NNE Mom, good question. Is school all about academics? It is not. As someone who tutors kindergarteners, I see how much it is about socialization and kids learning to work with each other and interact with each other, singly and as a community.

David, thank you for those thoughtful and honest comments. I sense you are not alone in your feelings.

Sandor, good point on the grad rate but I note it has been slowly but steadily going up. And, I can say from assessing kindergarteners that it is a struggle when so many come in with low levels of readiness. But we have to start from where they come in from.

I like your last paragraph and I say over and over that the district's job IS every child but again, it feels like you get different things at different schools with no apparent clarity about why or how.

Anonymous said...

"Are you saying that all kids could master concepts at the same rate, if they were just given the opportunity?"

This is Exhibit A of why patients should always be accompanied by a non-biased listener when they are getting treatment: They filter what they hear by their
fears and biases. It's hard to be an unbiased listener when your kids are involved.
Believe me, that is very apparent on this blog.

You are completely misinformed about my motivation, advocacy and work to promote student success, and track record as teacher who works on a value-added model.

Since entire demographics are being cheated out of achieving their potential in SPS HCC, I'll continue to speak up.

I hesitate to respond to Sit 'n Spin. If humor is indicative of intelligence, your post is more than a few cans short of a six pack.

As per usual, MW plays footloose and fancy free with her own blog rules when her well-shorn narrative is being reflected and promoted.

Almost Time

Anonymous said...

@ Almost (About?) Time,

What's so wrong with that first commebt you quoted? It perfectly matches my experience with my own fast-learning child, too, but it doesn't blind me to the reality that not all learn so quickly. In fact, that's why I oppose one-size-fits-all approaches.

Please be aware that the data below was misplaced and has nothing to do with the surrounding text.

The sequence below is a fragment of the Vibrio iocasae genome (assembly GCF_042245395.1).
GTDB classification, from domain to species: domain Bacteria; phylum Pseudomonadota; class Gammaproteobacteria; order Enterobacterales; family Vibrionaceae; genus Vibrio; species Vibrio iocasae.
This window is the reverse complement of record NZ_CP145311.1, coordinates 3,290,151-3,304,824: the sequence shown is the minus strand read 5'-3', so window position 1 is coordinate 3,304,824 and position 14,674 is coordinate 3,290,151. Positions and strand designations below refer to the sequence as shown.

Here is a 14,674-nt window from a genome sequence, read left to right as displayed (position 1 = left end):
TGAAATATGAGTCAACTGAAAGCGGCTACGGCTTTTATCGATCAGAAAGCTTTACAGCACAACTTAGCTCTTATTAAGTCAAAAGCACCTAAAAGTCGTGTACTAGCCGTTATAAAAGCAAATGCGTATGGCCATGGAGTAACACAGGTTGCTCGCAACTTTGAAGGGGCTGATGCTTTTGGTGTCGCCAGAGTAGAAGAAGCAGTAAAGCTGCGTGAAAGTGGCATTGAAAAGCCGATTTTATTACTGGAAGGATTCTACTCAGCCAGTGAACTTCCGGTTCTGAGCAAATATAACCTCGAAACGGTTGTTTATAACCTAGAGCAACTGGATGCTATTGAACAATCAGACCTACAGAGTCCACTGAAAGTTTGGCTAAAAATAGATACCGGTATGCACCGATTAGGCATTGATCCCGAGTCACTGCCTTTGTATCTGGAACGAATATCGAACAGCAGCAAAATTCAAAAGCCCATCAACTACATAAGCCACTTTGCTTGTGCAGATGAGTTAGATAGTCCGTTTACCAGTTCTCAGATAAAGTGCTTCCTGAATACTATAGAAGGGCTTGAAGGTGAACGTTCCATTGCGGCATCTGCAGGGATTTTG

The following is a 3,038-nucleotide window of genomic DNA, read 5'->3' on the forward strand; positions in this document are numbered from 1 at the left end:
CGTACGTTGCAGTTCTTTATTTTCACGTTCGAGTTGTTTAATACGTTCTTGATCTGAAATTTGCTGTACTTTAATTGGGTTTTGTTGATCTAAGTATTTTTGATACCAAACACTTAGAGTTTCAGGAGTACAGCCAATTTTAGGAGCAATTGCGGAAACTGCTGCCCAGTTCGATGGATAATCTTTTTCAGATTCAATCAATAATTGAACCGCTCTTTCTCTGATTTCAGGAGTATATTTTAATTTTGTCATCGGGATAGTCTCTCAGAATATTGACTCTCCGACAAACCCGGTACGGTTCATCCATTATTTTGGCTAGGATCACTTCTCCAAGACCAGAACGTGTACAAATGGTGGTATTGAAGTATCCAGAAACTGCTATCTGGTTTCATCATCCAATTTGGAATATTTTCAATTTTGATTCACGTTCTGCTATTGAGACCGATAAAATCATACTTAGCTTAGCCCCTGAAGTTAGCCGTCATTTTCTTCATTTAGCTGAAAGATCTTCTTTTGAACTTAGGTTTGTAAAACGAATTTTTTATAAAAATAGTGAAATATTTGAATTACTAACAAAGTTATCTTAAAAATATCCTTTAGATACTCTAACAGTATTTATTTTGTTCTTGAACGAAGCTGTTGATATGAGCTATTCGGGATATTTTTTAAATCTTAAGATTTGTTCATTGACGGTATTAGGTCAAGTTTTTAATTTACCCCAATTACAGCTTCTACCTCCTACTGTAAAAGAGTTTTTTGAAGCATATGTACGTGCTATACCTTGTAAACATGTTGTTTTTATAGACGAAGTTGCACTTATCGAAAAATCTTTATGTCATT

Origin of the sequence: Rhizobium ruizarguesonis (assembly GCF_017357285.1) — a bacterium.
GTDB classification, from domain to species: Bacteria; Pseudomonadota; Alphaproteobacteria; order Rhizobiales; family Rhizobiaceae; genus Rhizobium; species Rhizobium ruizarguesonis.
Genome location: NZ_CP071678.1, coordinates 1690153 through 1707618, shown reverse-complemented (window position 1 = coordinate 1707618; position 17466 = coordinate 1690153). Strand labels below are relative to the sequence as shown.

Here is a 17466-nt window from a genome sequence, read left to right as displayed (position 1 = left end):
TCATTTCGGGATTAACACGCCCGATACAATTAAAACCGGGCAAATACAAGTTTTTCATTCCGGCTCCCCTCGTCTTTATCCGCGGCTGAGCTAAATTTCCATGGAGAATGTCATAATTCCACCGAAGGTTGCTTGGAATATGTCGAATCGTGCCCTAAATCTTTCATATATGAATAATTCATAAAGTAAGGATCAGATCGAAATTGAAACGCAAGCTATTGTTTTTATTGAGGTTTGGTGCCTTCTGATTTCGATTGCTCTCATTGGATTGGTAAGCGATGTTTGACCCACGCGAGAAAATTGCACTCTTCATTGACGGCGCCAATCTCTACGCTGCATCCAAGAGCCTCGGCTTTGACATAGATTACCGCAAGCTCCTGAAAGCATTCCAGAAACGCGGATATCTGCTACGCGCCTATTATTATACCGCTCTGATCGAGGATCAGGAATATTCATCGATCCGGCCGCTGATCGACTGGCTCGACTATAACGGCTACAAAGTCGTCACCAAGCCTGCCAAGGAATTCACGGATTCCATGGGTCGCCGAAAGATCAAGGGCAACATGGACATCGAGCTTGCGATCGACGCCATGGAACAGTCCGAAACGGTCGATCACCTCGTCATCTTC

Anonymous said...

How can "equity" be SPS' first priority, when it has no agreed upon definition, can't really be measured, and has no agreed upon criteria for success? How will we know when we achieve "equity"?

In the meantime, the bureaucrats pushing "equity" have driven 30% of Seattle's kids to private schools and countless others to the suburbs. Is this what we really want?

Why can't SPS' first priority be to give every kid in SPS the academic challenge they need?

Fed Up

Melissa Westbrook said...

"You are completely misinformed about my motivation, advocacy and work to promote student success, and track record as teacher who works on a value-added model."

And this is based on you telling us this. You could be anybody.

And it's interesting when someone can tell you - over and over - how wrong you are without offering solutions. Hmmm

Anonymous said...

Fundamentally, public education is about creating an educated citizenry. Martin Luther King's speeches were persuasive for many reasons, but part of the reason they were persuasive was that most Americans with even a high school education could recognize the references (to Lincoln, the Declaration of Independence, the Old Testament, etc.) The speeches were created by someone who had read widely and thought deeply. They were also some of the most persuasive calls for social justice ever written.

Literature, history, and art are filled with issues related to social justice. Kids are smart, and they get this. They will get it by reading Toni Morrison and Shakespeare and Chinua Achebe and George Elliot and Sherman Alexie. They don't need to be preached to.

I think public education should teach kids about math and science and civics. In addition, I think public education should engage kids in thinking about the good, the true, and the beautiful. How do we do this in a secular context? I think wide exposure to the liberal arts is a good start.

We Can Do This

Anonymous said...

@David-- I agree with you. We have multiple issues in our district, not all the fault of the district. There are some really great public school districts in our country. In my experience, especially on the east coast, but they are also very small, with small administrations, very well resourced etc. We have major tax related issues in WA state. I keep thinking SPS is just too big and spreading their resources & focus so thin serves nobody well. The lack of funding and sheer size makes this district have many issues.

Unsettling Undertones said...

This is alarming. In the Oct. 11 Board Agenda, they say that some students should:
• use class time "to work independently and in their own way" (like study hall?)
• track their own growth, and set their own goals (like grade themselves and write their own lesson plans?)
• be put in front of a screen once they've met the learning goals (this would be the majority of the time for any students who are working 1-2 years ahead of grade level, which is 30% of the students in NW Seattle).
• to have technology create unique assignments for each student (like the computer will teach the class?)

The board agenda also says that research shows that academic acceleration is necessary for advanced learners but that some teachers don't want students going too far ahead. That seems self-contradictory.